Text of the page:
Even fossil fuel companies have felt the need to donate to bushfire appeals, perhaps reflecting concern about damage the disaster might do to their social license.

Writing to express support for Australia, the Prime Minister of Pakistan linked the fires to climate change and was “sure this crisis will also create the opportunity for greater international collaboration to reinforce the imperative of collective solutions” – a friendly suggestion that Australia has a huge diplomatic opportunity right now and we might like to use it.

Most humbling has been the support and aid from Pacific Island nations. It was only last year that Scott Morrison’s behaviour ‘stunned’ the Pacific Island Forum, leaving pacific leaders feeling they were told to ‘shut up’ about climate change.

More on this:smoldering bushland Live blog: Bushfire analysis and opinion

Pacific Island countries know a climate crisis when they see one. They now stand in solidarity with Australia. It is time Australia stood in solidarity with the Pacific, and all people facing rising climate impacts. Australia’s willingness to throw more fuel on the fire while denying responsibility is hard for many international observers to understand. It is even more incongruous now that our country is literally on fire.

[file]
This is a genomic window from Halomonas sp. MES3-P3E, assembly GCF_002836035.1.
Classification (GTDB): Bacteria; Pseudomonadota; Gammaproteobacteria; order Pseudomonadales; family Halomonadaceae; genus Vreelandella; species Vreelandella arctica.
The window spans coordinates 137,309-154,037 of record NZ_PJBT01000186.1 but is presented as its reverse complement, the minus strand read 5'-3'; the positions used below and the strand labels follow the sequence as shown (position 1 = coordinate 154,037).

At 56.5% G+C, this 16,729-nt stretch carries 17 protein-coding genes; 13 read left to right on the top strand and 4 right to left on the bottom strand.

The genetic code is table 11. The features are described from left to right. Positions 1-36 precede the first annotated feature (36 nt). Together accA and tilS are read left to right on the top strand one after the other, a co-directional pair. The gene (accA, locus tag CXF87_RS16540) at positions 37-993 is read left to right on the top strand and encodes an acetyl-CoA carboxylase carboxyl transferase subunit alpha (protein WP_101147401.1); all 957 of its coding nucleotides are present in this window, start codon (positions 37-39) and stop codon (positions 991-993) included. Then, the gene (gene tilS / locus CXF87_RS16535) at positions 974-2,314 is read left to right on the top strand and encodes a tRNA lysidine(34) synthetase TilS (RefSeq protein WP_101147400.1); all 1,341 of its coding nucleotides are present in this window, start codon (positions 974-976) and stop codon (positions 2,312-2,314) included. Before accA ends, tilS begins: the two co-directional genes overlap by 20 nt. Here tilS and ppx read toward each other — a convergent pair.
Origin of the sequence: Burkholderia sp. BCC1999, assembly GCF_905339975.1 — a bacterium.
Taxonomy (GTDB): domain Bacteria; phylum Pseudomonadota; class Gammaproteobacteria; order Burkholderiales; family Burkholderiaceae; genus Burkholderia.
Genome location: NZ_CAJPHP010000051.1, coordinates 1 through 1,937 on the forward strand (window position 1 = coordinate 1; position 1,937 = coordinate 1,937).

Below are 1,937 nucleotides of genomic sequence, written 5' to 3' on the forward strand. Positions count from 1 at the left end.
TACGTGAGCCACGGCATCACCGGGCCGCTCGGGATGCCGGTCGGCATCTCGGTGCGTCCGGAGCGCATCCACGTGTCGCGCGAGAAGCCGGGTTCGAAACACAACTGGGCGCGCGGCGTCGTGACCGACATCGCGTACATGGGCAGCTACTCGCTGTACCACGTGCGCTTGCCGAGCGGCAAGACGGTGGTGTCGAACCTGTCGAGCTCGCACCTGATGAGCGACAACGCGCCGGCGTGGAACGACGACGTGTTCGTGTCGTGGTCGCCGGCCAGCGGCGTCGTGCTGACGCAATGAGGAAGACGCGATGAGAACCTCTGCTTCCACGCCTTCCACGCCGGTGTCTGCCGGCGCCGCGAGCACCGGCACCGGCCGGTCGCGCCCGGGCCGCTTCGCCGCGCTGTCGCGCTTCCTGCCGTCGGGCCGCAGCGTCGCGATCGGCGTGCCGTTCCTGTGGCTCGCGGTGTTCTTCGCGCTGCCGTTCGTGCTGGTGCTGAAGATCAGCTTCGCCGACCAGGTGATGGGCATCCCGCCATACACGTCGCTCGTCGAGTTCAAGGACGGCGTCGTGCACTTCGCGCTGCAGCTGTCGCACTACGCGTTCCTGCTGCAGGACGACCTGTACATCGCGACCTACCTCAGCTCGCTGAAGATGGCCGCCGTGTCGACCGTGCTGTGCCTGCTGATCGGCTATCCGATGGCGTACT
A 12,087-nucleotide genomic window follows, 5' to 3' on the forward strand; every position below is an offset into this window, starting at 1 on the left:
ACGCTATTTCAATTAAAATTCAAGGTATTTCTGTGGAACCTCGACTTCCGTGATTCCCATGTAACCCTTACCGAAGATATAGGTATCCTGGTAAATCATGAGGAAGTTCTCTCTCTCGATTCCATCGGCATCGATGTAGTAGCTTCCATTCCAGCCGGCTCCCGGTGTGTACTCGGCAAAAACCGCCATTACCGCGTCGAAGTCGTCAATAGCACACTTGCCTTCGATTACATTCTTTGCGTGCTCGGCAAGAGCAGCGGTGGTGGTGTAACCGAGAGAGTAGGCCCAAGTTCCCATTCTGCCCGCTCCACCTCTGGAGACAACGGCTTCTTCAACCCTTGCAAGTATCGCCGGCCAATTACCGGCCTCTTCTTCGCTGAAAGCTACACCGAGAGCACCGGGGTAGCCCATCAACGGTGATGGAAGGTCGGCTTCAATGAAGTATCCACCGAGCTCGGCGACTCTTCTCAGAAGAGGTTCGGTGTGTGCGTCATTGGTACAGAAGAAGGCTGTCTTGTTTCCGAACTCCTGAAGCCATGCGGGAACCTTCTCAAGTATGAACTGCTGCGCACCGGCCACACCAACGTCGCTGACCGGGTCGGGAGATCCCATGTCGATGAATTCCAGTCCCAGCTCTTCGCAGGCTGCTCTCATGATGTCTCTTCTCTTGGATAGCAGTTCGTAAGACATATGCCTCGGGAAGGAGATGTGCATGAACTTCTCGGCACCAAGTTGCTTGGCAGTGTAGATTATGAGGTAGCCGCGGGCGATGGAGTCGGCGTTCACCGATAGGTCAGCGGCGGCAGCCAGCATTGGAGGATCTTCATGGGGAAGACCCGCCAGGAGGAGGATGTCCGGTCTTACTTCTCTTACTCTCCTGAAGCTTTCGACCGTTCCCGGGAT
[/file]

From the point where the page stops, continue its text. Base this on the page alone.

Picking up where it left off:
In a House of Commons debate, Tory, Labour, and Scottish National Party MPs called on Australia to up its emissions targets. The Speaker said the fires are a wakeup call. If Australia is to make some good come of this crisis, it must get its own house in order.

The climate doesn’t care about accounting tricks. Australia must abandon plans to avoid cutting emissions by ‘carrying over’ old Kyoto credits into the Paris Agreement.

The carryover plan has no legal basis, no environmental justification, and is opposed by countries as diverse as Japan, the United Kingdom, and Fiji. At the last talks, government directions to protect the credits resulted in Australia blocking a key agreement on carbon trading.